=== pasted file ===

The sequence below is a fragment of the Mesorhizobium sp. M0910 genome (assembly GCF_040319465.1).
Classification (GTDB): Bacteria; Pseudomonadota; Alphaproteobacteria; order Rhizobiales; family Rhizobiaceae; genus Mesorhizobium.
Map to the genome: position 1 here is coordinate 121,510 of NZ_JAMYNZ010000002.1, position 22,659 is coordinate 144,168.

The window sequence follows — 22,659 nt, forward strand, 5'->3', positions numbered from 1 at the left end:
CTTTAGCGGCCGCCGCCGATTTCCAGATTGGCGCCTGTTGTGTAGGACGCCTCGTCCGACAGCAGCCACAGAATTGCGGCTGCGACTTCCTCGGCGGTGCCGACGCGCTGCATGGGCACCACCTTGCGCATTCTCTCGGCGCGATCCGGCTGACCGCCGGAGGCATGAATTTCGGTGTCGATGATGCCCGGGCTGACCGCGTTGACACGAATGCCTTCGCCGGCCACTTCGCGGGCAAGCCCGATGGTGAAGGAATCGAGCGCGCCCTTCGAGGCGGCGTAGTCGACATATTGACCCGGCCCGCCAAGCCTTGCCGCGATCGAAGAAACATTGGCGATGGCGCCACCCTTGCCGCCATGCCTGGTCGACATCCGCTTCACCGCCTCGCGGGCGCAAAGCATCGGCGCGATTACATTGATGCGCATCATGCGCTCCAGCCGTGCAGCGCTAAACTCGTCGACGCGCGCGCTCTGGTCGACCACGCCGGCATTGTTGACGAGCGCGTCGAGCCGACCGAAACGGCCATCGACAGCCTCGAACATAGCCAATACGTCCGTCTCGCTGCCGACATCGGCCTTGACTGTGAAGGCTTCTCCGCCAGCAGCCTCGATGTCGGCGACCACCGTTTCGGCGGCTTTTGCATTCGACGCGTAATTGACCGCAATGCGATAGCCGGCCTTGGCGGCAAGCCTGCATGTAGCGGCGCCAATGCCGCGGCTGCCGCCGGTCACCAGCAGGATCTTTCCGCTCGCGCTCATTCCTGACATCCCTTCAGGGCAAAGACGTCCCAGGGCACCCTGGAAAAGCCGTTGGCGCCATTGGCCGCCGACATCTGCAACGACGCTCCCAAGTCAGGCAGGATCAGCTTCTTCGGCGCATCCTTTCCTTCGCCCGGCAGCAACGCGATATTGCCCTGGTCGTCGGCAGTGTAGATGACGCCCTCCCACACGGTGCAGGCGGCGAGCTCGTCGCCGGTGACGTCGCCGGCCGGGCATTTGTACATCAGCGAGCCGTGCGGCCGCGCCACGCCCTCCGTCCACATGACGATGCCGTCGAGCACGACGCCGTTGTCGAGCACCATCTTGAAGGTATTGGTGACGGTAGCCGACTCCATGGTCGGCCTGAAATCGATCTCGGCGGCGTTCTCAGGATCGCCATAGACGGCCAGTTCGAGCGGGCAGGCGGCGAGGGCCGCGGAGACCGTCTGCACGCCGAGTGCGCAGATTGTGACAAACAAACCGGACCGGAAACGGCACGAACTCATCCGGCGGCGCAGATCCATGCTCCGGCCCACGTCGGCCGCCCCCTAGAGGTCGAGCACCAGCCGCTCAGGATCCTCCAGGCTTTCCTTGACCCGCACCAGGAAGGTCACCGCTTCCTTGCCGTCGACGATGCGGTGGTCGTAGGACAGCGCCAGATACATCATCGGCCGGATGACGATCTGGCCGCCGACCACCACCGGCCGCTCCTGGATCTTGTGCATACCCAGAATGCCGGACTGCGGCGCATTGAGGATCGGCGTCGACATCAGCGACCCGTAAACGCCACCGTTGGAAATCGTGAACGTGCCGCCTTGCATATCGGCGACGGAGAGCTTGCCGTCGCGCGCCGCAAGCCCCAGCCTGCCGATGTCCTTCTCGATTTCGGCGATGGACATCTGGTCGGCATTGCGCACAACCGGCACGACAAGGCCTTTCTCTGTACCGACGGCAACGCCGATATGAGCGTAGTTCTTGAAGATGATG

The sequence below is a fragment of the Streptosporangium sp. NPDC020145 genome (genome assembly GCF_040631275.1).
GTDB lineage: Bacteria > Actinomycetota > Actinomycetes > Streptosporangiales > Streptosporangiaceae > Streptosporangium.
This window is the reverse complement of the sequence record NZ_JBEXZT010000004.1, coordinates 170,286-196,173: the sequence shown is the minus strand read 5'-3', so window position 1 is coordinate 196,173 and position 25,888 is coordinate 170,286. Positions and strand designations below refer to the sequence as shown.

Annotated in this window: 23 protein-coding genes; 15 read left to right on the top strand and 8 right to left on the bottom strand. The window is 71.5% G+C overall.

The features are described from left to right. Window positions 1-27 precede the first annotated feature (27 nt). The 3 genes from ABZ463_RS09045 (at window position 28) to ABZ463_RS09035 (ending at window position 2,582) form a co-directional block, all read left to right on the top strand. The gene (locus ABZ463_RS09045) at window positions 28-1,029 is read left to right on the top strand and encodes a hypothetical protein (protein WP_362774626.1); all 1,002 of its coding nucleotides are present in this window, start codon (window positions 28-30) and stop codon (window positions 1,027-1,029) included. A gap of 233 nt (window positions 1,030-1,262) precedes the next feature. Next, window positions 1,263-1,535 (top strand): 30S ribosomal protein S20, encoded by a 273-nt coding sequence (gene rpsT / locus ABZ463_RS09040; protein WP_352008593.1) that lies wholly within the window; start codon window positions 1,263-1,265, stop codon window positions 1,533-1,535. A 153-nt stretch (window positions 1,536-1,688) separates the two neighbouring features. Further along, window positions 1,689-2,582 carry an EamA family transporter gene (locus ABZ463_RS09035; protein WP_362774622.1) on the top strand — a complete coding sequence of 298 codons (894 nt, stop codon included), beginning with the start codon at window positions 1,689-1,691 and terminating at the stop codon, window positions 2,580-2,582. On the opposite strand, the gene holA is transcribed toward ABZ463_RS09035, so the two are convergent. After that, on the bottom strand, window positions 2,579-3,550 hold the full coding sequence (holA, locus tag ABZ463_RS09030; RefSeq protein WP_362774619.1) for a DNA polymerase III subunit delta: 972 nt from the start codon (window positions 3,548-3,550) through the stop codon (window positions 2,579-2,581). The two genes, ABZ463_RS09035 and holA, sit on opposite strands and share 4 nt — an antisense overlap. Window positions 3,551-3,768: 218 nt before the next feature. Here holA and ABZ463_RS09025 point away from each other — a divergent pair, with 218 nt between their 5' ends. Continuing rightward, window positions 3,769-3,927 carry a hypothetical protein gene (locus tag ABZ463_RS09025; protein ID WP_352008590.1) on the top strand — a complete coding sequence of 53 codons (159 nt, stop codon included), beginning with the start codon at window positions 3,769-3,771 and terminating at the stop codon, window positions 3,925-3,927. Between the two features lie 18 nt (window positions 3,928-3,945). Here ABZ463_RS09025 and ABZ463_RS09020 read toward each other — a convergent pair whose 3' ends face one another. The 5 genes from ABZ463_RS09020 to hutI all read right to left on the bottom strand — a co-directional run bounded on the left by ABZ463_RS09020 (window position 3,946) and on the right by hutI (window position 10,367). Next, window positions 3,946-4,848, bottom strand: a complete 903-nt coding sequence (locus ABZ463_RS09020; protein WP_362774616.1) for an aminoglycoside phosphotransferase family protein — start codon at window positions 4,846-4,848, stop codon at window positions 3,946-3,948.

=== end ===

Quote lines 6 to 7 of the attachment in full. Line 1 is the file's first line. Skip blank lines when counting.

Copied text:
The sequence below is a fragment of the Streptosporangium sp. NPDC020145 genome (genome assembly GCF_040631275.1).
GTDB lineage: Bacteria > Actinomycetota > Actinomycetes > Streptosporangiales > Streptosporangiaceae > Streptosporangium.